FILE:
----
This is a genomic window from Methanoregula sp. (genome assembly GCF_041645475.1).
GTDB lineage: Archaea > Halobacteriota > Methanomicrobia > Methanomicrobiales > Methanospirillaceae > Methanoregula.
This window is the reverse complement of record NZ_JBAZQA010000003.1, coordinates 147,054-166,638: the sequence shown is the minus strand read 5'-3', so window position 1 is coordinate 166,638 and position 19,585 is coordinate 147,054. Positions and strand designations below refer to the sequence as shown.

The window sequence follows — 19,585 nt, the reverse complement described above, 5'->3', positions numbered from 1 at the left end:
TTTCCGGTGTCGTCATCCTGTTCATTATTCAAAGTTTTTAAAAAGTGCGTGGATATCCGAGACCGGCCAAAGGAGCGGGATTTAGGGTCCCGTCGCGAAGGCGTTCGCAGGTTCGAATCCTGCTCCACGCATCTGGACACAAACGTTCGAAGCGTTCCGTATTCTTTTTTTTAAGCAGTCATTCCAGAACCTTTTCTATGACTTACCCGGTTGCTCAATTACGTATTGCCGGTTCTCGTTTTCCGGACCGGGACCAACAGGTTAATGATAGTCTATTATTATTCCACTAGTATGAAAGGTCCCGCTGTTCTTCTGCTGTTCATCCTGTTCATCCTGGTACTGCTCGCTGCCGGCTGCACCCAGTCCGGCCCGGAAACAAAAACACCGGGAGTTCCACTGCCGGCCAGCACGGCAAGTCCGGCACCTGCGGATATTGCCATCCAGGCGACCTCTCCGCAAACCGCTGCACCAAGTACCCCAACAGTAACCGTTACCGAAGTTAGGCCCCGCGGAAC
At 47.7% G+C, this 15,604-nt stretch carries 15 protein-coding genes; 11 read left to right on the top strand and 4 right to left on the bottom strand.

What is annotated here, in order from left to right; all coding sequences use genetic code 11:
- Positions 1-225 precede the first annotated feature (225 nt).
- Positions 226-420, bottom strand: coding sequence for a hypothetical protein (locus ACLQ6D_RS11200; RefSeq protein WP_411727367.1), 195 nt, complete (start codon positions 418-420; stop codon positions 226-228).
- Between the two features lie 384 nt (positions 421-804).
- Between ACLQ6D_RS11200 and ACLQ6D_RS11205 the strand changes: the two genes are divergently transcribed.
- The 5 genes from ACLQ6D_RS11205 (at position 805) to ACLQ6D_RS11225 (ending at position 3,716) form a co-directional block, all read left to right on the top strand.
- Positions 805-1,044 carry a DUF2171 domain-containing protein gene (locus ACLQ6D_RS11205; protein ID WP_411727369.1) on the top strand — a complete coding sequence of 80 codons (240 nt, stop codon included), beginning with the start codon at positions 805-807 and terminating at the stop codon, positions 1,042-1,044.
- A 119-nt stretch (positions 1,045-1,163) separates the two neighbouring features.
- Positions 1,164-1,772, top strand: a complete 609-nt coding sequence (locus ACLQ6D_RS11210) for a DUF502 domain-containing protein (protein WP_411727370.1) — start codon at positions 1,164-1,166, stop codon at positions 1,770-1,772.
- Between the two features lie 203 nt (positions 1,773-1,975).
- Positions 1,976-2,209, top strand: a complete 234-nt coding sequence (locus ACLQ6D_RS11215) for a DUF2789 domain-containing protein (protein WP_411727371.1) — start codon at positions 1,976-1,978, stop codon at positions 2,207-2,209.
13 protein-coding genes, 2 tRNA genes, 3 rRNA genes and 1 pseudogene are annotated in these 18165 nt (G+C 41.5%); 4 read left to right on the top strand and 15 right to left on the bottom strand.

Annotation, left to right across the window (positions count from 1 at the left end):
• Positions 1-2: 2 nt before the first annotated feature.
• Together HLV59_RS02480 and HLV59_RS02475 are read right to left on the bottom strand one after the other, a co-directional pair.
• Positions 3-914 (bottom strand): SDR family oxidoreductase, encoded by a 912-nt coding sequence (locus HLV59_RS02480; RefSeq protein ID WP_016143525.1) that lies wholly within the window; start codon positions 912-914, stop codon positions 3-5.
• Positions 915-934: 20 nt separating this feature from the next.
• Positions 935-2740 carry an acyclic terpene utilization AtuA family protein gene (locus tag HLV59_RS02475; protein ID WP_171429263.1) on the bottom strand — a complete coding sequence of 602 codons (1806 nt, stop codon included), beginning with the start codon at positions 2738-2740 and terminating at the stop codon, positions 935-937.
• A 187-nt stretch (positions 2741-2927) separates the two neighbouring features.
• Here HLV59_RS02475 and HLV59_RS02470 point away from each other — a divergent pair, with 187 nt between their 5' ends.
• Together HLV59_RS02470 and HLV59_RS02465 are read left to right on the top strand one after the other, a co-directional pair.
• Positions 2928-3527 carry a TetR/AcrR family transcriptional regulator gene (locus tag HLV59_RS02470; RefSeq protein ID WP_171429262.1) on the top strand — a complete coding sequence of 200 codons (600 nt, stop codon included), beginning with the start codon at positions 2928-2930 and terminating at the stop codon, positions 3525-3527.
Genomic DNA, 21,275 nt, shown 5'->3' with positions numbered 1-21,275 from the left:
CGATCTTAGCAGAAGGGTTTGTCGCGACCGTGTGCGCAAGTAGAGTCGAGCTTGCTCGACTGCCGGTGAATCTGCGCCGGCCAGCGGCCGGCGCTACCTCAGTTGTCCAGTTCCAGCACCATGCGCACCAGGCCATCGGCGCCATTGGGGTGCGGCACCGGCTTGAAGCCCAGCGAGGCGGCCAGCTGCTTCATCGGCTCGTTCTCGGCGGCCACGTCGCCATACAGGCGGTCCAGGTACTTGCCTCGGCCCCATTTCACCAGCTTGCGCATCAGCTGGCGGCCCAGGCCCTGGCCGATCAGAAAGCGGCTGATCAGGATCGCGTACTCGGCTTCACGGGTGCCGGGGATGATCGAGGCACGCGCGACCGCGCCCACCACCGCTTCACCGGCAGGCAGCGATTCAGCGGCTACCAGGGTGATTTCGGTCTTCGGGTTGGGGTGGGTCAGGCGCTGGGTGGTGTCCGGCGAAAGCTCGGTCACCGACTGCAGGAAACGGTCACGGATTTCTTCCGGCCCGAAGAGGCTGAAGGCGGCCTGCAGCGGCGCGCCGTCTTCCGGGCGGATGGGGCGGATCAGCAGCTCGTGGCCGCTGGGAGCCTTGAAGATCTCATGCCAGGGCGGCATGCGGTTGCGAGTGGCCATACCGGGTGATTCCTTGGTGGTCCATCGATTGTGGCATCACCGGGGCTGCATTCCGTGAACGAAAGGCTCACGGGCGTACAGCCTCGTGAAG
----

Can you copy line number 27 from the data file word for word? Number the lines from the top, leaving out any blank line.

• Together HLV59_RS02470 and HLV59_RS02465 are read left to right on the top strand one after the other, a co-directional pair.